Thursday would be the 153rd birthday of journalist, civil rights activist and suffragette Ida B. Wells. To celebrate and pay tribute to Wells, Google made her the subject of its latest Google Doodle with a charming sketch created by San Francisco-based illustrator Matt Cruickshank, depicting the icon working at her desk behind a typewriter. In its tribute, the search giant said that Wells was “fearless and uncompromising, she was a fierce opponent of segregation and wrote prolifically on the civil injustices that beleaguered her world.”
Wells was born a slave in Holly Springs, Mississippi, on July 16, 1862, just one year before the emancipation proclamation was signed. According to the Huffington Post, in 1884, 70 years before Rosa Parks took her fateful bus ride, Wells was “asked by a conductor of the Chesapeake & Ohio Railroad Company to give up her seat on the train to a white man.” In her autobiography, Wells wrote, “I refused, saying that the forward car [the “Jim Crow car”] was a smoker, and as I was in the ladies’ car, I proposed to stay.” Wells was eventually dragged from the train, and later sued the railroad. Though she won in a local court, the Supreme Court of Tennessee later reversed the ruling.
According to the Observer, in 1889, while Wells was editor of the Memphis-based Free Speech and Headlight, a close friend of hers was lynched, inspiring her to document lynching in the South, the coverage for which she is arguably most famous.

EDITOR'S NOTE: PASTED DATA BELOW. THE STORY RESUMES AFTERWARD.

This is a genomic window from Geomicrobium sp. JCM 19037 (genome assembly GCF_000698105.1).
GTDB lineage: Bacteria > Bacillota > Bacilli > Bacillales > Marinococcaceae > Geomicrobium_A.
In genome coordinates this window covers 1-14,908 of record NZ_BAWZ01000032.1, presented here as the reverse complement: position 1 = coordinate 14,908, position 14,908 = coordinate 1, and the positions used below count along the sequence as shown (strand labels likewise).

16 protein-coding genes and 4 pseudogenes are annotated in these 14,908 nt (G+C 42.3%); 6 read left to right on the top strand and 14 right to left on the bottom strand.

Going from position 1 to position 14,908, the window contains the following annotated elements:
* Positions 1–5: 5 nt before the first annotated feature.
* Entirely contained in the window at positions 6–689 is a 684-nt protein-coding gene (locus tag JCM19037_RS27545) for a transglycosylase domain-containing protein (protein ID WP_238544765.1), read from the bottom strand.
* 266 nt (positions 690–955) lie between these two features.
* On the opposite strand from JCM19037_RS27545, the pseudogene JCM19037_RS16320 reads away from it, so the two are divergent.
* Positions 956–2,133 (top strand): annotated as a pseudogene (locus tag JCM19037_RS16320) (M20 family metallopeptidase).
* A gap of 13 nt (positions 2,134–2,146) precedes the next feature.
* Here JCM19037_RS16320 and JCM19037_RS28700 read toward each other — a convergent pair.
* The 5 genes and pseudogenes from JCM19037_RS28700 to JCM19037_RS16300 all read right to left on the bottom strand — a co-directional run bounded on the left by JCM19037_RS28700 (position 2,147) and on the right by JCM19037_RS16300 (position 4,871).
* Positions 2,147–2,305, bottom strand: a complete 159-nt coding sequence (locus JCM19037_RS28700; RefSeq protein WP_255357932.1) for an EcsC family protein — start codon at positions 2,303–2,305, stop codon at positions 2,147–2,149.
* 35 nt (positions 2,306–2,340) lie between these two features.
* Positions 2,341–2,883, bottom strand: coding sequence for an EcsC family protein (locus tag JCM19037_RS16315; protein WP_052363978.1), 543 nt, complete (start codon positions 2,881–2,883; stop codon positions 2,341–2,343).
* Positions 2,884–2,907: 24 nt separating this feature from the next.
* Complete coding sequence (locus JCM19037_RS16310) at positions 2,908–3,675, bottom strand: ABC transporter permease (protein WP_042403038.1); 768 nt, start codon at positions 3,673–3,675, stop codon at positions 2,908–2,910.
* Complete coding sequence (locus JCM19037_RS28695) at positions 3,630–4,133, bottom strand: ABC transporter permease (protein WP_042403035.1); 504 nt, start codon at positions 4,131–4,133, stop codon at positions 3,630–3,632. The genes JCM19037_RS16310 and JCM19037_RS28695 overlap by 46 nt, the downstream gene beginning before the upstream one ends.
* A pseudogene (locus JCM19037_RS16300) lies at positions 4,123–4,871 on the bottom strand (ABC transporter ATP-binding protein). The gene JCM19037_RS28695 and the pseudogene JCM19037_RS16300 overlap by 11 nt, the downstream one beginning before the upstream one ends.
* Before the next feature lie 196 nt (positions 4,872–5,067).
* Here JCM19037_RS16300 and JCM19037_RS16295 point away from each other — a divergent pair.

Google said she “continued to publicly decry inequality even after her printing press was destroyed by a mob of locals who opposed her message.” In 1894, Wells moved to Chicago to work as a paid correspondent for the Daily Inter Ocean. She ran the Chicago Conservator and married Attorney F. L. Barnett, owner of one of the city’s first black newspapers, in 1895. When the National Association of the Advancement of Colored People (NAACP) began in 1909, Wells was one of two African-American women to “sign the call.”
Wells continued a life of activism running for the Illinois State legislature in 1930. Just one year later, she passed away of kidney failure in Chicago at age 68.
The Huffington Post reports that, every year around Well’s birthday, Holly Springs, Mississippi, holds a weekend festival in celebration of her life. Holly Springs Mayor Kevin Buck told the South Reporter, people often fail to realize “the historic significance of Ida B. Wells in the history of the civil rights struggle in the United States.”